Anna Song, Michigan State University

Anna earned her Bachelor degree in Materials Science and Engineering from Beijing University of Chemical Technology in China. She graduates with an honour of excellent graduation thesis in her undergraduate project on the poly(lactic acid) nano-porous scaffolds for bone tissue engineering.

Anna is now a second year Ph.D. student in Chemical Engineering and Materials Science in Michigan State University. Her current research topic is the preparation of biodegradable polymeric micro/nanoparticles and their application in drug delivery, tissue engineering, food safety and biomedical Nuclear Magnetic Resonance (NMR).


Preparation of poly(lactic acid)/polystyrene bioblend hollow microparticles embedded with nanoparticles via a one-step emulsion-diffusion method

Poly(lactic acid) (PLA) is widely used in packaging, biomedical engineering and pharmacy industry because of its biodegradation and biocompatibility. However, the brittleness and high cost of PLA limit its application. PLA combined with polystyrene (PS) has been considered as a potential bioblend since it reduces the cost compared with pure PLA and improve the degradation rate of PS.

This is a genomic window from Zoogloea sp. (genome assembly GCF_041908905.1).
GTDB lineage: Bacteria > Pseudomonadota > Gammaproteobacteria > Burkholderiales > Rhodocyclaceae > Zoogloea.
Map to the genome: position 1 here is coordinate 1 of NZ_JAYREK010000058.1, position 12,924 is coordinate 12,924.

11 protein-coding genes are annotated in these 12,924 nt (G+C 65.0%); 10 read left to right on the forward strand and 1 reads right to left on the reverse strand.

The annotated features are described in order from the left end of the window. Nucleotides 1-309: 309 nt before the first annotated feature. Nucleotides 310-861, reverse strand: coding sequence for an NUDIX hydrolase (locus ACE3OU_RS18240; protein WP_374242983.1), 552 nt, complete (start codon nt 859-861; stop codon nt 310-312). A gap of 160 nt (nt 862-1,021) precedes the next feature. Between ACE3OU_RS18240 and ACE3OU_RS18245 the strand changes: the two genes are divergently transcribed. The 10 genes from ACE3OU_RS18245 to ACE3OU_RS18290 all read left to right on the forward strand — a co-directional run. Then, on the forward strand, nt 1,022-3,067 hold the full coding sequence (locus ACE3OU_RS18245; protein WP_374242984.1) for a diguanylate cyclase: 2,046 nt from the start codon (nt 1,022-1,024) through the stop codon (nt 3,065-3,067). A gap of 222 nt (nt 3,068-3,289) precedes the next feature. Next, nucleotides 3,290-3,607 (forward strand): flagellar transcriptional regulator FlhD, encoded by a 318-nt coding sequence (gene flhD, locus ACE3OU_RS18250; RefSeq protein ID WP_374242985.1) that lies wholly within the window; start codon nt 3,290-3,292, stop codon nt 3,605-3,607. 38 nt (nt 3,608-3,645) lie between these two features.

In this work, PLA and PS have been dissolved in ethyl acetate under heating, which is a good solvent for PLA but a non-good solvent for PS. This PLA/PS blending solution has then been mixed with a 1:1(v/v) water/glycerol system to form an oil-in-water emulsion, which is followed by the diffusion process to obtain the spherical particles. From the SEM result, hollow microparticles embedded with nanoparticles can be clearly observed.

Electron energy loss spectroscopy (EELS) will be employed to define the composition of the dispersive nanoparticles and the continuous phase of the microparticles respectively. This type of microparticles can be used to design a 'two-stage', long time release system for antimicrobial food packaging and drug delivery due to the two separated polymer phases. The encapsulation and release of antimicrobials will be carried on in the future work.